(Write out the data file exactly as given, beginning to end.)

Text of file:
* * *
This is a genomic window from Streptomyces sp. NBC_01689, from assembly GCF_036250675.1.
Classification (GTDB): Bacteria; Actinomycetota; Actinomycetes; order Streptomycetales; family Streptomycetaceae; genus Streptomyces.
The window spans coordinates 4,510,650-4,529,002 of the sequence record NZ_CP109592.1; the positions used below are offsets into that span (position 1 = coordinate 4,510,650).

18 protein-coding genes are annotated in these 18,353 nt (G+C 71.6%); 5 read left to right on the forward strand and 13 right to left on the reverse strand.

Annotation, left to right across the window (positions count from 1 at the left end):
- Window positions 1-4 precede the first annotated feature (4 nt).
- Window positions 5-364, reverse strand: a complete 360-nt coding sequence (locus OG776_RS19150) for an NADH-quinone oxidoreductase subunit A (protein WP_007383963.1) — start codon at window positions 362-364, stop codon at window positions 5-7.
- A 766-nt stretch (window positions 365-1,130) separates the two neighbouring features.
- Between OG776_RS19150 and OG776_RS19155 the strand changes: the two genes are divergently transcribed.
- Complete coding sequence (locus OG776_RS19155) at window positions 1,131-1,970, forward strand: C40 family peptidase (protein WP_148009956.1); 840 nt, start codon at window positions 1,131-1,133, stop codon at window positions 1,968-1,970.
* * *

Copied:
This is a genomic window from Streptomyces sp. NBC_01689, from assembly GCF_036250675.1.
Classification (GTDB): Bacteria; Actinomycetota; Actinomycetes; order Streptomycetales; family Streptomycetaceae; genus Streptomyces.
The window spans coordinates 4,510,650-4,529,002 of the sequence record NZ_CP109592.1; the positions used below are offsets into that span (position 1 = coordinate 4,510,650).

18 protein-coding genes are annotated in these 18,353 nt (G+C 71.6%); 5 read left to right on the forward strand and 13 right to left on the reverse strand.

Annotation, left to right across the window (positions count from 1 at the left end):
- Window positions 1-4 precede the first annotated feature (4 nt).
- Window positions 5-364, reverse strand: a complete 360-nt coding sequence (locus OG776_RS19150) for an NADH-quinone oxidoreductase subunit A (protein WP_007383963.1) — start codon at window positions 362-364, stop codon at window positions 5-7.
- A 766-nt stretch (window positions 365-1,130) separates the two neighbouring features.
- Between OG776_RS19150 and OG776_RS19155 the strand changes: the two genes are divergently transcribed.
- Complete coding sequence (locus OG776_RS19155) at window positions 1,131-1,970, forward strand: C40 family peptidase (protein WP_148009956.1); 840 nt, start codon at window positions 1,131-1,133, stop codon at window positions 1,968-1,970.